Maybe you have a gorgeous period property, painted wooden floorboards, or an item of furniture that you think has a gorgeous grain under years with latex paint. All that is standing between you and some stunning wood grain are layers of paint or gummy stained wood gazes.
Regardless of why you might want to remove paint from wood, you have cone to the right place. We can teach you how to use contemporary paint stripping products and methods (rather than just the caustic soda that we were limited to in the good old days of DIY).
Read on to learn everything you need to know about do-it-yourself wood stripping.
What Kinds Of Wood Can Be Stripped?
The first thing you need to know when you are thinking about stripping your wooden furniture, doors, or floors is what type of wood it is made of. You can strip any kind of wood, even heavily carved wood, so long as you use the right materials, products, methods, and care.
This stage is particularly important if you want to strip something that was expensive, rare, or precious. Using the methods that have listed below, you can strip:
- Both outdoor and indoor furniture
- Exterior and interior doors/door frames
- Stair rails and banisters
- Antique or vintage furniture
- Window frames and sills
- Parquet flooring
- Build-in furniture
- Skirting boards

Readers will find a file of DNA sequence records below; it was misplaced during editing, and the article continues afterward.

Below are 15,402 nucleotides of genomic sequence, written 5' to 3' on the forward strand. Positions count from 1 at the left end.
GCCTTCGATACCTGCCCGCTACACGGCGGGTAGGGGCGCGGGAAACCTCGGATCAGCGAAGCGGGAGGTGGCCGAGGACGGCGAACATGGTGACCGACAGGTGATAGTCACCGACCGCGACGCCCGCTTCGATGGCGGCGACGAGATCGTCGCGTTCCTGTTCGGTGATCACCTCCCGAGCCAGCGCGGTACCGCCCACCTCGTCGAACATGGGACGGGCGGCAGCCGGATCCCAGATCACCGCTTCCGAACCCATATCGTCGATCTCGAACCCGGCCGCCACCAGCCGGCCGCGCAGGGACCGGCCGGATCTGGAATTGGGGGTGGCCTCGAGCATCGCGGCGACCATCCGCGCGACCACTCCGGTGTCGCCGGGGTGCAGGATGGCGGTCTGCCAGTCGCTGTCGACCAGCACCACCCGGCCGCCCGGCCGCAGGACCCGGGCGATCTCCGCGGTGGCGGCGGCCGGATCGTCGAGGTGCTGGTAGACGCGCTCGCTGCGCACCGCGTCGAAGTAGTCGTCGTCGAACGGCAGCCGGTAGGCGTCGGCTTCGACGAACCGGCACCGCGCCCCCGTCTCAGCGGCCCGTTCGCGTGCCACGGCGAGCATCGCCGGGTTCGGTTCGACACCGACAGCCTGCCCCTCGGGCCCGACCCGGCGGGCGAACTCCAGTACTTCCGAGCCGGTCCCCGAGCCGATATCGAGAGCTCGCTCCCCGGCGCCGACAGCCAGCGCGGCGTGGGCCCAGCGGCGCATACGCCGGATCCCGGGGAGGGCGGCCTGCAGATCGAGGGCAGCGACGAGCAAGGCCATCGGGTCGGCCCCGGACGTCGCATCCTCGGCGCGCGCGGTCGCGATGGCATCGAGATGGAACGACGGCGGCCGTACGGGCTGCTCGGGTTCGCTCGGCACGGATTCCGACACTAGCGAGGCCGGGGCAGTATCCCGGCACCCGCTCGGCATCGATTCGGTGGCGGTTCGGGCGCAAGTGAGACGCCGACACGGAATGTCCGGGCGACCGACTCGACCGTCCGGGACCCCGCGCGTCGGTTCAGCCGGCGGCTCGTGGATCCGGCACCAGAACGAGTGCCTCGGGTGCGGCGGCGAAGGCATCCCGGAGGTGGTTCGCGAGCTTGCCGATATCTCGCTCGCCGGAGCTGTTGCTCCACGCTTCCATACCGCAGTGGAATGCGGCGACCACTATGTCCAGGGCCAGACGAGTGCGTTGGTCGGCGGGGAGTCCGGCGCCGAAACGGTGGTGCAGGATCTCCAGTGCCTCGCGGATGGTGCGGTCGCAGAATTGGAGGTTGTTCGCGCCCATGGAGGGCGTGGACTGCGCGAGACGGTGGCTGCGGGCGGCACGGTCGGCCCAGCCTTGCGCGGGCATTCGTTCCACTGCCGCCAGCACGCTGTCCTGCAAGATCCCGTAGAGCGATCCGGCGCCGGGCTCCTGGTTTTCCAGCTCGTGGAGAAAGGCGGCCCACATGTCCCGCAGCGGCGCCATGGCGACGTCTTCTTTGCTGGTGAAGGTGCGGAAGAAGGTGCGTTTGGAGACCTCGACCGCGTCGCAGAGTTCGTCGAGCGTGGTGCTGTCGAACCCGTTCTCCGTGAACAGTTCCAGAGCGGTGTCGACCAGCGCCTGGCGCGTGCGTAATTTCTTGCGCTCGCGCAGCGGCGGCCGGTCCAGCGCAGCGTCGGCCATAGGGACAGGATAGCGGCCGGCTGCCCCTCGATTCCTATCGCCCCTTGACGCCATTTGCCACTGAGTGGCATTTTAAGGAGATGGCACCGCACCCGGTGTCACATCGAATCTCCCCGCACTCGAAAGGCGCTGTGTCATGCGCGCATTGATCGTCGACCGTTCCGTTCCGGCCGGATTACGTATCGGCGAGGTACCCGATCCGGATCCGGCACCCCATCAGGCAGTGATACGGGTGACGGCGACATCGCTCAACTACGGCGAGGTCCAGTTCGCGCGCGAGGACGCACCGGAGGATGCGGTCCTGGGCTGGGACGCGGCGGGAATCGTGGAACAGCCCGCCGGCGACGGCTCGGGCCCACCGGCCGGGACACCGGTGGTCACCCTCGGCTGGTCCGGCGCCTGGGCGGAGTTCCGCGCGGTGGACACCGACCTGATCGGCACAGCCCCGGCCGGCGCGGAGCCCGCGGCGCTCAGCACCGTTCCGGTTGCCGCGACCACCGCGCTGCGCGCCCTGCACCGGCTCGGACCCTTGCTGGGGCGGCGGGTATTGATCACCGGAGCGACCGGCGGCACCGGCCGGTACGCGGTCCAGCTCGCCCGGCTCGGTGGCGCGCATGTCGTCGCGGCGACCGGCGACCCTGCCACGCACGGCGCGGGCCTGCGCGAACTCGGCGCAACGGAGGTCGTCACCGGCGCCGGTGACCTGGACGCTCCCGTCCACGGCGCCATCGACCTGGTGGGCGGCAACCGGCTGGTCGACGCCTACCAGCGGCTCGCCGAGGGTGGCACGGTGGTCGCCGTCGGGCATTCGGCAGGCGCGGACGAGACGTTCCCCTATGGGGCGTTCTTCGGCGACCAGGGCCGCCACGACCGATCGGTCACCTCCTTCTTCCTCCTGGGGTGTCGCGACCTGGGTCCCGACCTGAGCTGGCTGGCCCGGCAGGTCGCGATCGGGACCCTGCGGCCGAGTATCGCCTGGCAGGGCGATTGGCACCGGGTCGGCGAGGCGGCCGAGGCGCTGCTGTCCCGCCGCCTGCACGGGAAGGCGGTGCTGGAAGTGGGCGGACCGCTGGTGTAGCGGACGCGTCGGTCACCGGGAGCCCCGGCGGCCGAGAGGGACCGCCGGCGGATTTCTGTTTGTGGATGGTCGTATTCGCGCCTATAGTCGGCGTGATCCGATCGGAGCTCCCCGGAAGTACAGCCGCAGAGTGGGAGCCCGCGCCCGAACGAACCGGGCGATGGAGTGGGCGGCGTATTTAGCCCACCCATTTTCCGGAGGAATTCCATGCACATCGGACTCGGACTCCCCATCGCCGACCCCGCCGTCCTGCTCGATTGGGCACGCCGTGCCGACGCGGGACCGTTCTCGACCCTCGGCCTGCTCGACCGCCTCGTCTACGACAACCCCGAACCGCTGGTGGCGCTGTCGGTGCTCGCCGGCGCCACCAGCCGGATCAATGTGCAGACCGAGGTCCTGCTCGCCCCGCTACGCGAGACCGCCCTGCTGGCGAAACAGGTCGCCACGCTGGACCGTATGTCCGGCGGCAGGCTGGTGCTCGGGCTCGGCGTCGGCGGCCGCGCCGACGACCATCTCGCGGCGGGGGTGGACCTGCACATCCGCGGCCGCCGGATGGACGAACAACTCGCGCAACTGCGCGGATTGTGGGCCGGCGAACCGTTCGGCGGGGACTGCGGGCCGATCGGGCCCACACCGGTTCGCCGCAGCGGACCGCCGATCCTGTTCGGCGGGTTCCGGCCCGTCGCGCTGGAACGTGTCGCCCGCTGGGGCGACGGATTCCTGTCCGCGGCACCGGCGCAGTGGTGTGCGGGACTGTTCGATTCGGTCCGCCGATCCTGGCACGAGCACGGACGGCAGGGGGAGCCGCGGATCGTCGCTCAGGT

Removing Paint From Wood By Sanding
This method of paint removal is best for smaller projects unless you want to hire an industrial sander from a specialist company. We recommend using an industrial sander to remove paint and varnish from your wooden floor.
When using this method, take it easy and don’t use too much elbow grease, as both sandpaper and wire/steel wool can cause damage to the wood if you go too hard.
When you sand paint, or varnish off of wood, you are taking the surface of the wood off, so you need to do it as evenly as possible so that you can avoid rubbing it thin, rubbing ridges, or creating gouges in places.
Power tools can help you avoid any ridges or gouges, as their design can help you apply even pressure. Generally, regardless of whether you are sanding with an electric sander or by hand, we suggest that you take it slow and steady until you get a bit of a feel for it.
Removing Paint From Wood With A Hot Air Gun
You can use an electric hot air gun to remove the paint quickly, but do be careful with this method, as even just lingering for a little too long can scorch the wood.
Scorching is not really a worry if you are planning on painting the wood again after you have removed the paint, but if you are planning on leaving it bare, or using an oil, wax, stain, or varnish it can be a problem.
The hot air gun should be used for paint only – it can cause other wood finishes, like varnish or vinyl, to go gooey, bubbly, or burn, and this glue-like heated consistency can make it even more difficult to remove.
Removing Paint From Wood With A Chemical Paint Stripper
Chemical stripping is probably the best method when it comes to stripping carved, intricate, or hard-to-reach wood. This is because chemical paint removing products often deliver the best results, remove wood finishes the fastest, and tend to be the least harsh on the wood itself.
However, using chemical paint strippers purchased at the local hardware store isn’t just a case of applying it, and it does all the work for you. Usually, there is a little bit of elbow grease and finesse necessary to get the best results, especially when there are layers and layers of old paint to remove.